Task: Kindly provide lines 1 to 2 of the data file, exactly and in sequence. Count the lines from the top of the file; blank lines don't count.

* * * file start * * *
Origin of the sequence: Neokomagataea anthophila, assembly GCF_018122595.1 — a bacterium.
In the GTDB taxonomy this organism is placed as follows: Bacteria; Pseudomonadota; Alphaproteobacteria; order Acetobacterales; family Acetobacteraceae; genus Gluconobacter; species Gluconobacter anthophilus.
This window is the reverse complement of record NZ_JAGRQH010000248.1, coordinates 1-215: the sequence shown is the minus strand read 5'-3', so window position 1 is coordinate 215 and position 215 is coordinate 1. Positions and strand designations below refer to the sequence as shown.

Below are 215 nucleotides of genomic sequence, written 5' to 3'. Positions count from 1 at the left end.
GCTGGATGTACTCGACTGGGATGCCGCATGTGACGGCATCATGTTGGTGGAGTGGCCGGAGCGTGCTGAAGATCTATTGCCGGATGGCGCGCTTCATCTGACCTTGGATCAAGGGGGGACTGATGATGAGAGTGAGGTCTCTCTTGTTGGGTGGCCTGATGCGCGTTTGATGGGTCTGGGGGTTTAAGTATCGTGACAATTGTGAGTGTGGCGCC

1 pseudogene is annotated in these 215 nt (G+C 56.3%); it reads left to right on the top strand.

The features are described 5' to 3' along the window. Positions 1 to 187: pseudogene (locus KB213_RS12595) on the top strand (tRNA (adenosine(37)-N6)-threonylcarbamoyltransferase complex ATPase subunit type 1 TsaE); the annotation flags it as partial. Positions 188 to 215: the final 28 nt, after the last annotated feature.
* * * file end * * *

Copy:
Origin of the sequence: Neokomagataea anthophila, assembly GCF_018122595.1 — a bacterium.
In the GTDB taxonomy this organism is placed as follows: Bacteria; Pseudomonadota; Alphaproteobacteria; order Acetobacterales; family Acetobacteraceae; genus Gluconobacter; species Gluconobacter anthophilus.